Recently, I’ve noticed that what I originally remember as “folks who make websites” has grown and specialized into a bunch of different jobs. Jobs held by people who are not necessarily watching how the decisions they make affect other parts of a project.
Not to be overly simplistic, but there are three basic perspectives of web development:
- Usability, or user experience. In its broadest definition, this is a measure of how good the web app is to the user; how much value it creates for them. In a more specific sense it reflects a stack of best practices (and very, very occasionally innovations) that add up to the user experience on the site.
- Business value. In the broadest sense this is “what the web app is doing for the people who pay its bills”. This can be interpreted as monetization (via ads, conversion etc), or simply controlling the budget and schedule of the development project.
- Feasibility: Often taken as a technical subject, it its broadest sense, feasibility simply describes how much effort goes into making something happen.
The catch is, to truly make something successful, both from the perspectives of project management (launch on time, on budget) and product management (build something that is successful in the real world), you need to keep your eye on the ball for all three perspectives. Otherwise you’ve failed.
For example, I’ve seen user experience people run wild with feature ideas, not paying attention to the development cost that such features incur. I’ve seen the opposite as well – web apps with terrible user experiences that are vulnerable to losing market share to better designed products.
I’ve seen project sponsors focus on business value at the expense of user value, and then are surprised when no one uses their product. I’ve seen projects that have been managed perfectly for schedule and budget (perfect scores to the project manager) fail in the open marketplace because they didn’t bring value.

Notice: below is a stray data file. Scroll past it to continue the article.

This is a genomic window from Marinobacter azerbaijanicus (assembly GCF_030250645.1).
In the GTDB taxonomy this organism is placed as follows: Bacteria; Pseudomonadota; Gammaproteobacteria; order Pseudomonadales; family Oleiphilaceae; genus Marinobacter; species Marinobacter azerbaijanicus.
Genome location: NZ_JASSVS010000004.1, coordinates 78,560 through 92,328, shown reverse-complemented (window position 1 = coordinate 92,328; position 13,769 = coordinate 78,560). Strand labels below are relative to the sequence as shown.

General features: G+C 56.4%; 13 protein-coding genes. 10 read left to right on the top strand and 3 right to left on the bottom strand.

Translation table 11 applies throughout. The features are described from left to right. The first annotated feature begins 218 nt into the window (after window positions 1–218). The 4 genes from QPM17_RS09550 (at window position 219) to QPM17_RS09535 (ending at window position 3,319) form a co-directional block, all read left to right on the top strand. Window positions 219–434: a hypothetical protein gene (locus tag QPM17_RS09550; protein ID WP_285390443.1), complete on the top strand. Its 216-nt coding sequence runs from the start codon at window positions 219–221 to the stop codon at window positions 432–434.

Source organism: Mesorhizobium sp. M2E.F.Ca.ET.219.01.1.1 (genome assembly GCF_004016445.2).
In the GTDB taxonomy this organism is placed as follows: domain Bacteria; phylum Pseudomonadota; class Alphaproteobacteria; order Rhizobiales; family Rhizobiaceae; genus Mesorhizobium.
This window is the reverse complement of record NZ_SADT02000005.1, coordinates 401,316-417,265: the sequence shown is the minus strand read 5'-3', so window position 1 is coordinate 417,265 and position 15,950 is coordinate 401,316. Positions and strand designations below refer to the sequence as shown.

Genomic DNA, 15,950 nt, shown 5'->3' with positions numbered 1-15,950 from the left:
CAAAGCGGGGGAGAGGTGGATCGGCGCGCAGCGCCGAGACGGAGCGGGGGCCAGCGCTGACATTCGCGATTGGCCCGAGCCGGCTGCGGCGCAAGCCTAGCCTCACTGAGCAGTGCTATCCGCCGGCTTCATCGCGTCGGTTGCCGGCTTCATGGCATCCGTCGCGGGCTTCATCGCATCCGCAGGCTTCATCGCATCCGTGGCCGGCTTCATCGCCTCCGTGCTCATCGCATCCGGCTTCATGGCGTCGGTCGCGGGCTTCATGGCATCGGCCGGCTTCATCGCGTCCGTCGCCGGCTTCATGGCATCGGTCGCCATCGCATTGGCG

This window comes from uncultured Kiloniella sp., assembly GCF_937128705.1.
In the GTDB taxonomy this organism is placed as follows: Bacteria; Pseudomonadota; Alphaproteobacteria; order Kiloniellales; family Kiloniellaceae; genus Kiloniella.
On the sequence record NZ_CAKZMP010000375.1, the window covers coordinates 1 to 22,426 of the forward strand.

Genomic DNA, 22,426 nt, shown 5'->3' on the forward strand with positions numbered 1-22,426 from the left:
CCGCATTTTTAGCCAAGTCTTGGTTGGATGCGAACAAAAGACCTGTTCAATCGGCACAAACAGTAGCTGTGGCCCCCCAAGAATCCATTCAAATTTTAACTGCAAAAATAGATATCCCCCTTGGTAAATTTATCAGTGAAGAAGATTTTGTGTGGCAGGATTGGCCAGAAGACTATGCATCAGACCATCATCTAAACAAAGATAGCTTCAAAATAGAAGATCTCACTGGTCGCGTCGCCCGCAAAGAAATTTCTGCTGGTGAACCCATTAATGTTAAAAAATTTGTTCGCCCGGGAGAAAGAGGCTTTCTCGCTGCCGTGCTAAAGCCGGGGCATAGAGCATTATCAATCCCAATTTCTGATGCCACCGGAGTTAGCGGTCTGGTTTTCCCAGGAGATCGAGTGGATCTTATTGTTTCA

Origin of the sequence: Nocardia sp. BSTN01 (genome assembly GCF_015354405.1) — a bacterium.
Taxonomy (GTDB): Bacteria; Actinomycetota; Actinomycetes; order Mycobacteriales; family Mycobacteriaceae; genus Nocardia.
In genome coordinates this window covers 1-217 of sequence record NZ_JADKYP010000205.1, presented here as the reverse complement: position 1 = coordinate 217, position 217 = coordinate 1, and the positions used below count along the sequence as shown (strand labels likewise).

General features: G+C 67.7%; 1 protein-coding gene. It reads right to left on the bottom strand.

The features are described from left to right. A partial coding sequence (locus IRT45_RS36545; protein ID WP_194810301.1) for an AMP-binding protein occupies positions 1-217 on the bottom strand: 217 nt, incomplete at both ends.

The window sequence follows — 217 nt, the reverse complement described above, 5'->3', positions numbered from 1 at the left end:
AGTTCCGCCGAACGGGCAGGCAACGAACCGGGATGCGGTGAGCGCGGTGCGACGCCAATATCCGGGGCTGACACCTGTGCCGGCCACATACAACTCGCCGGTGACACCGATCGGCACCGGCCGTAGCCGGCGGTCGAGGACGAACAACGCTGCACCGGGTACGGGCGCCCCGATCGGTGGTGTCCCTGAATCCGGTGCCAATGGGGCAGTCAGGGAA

Which Brings Me to the Siloing Part…
So to really succeed, you need to synthesize all three perspectives into a unified vision. That’s why it drives me crazy to see so many people in web development so oblivious and willfully ignorant of perspectives other than their “native” perspective. UX people that make features up without understanding development cost. Developers that launch features without considering a usable interface. PMs that manage schedule and budget without comprehending the quality of what they’re developing.
Do you really want to be good at this? Then learn about the perspectives that are different from what you deal with every day. UX people should understand the constraints (and advantages) that technology puts on development. Developers should appreciate the business goals and usability issues related to the products they develop, and PMs should understand the vision of the products they’re managing.
Process is Not The Answer
Process alone, especially any process that involves creation of a bunch of intermediate documents or getting people to show up for a bunch of meetings, is not going to fix this. The people who work on web applications need to internalize the other perspectives, and make it their personal responsibility to understand this.
Once this happens, an organization can support people by offering pathways to education (courses, books, conferences etc), but the people need to personally commit.
Admittedly this makes a barrier to scaling, because not everyone is interested in other perspectives. They got into their own discipline (development, project management, visual design, UX etc) for a reason, and that’s where they want to stay.
My view is that the willingness to see the other perspectives is what separate the truly talented from the mediocre, and the mediocre will not be working for me any time soon.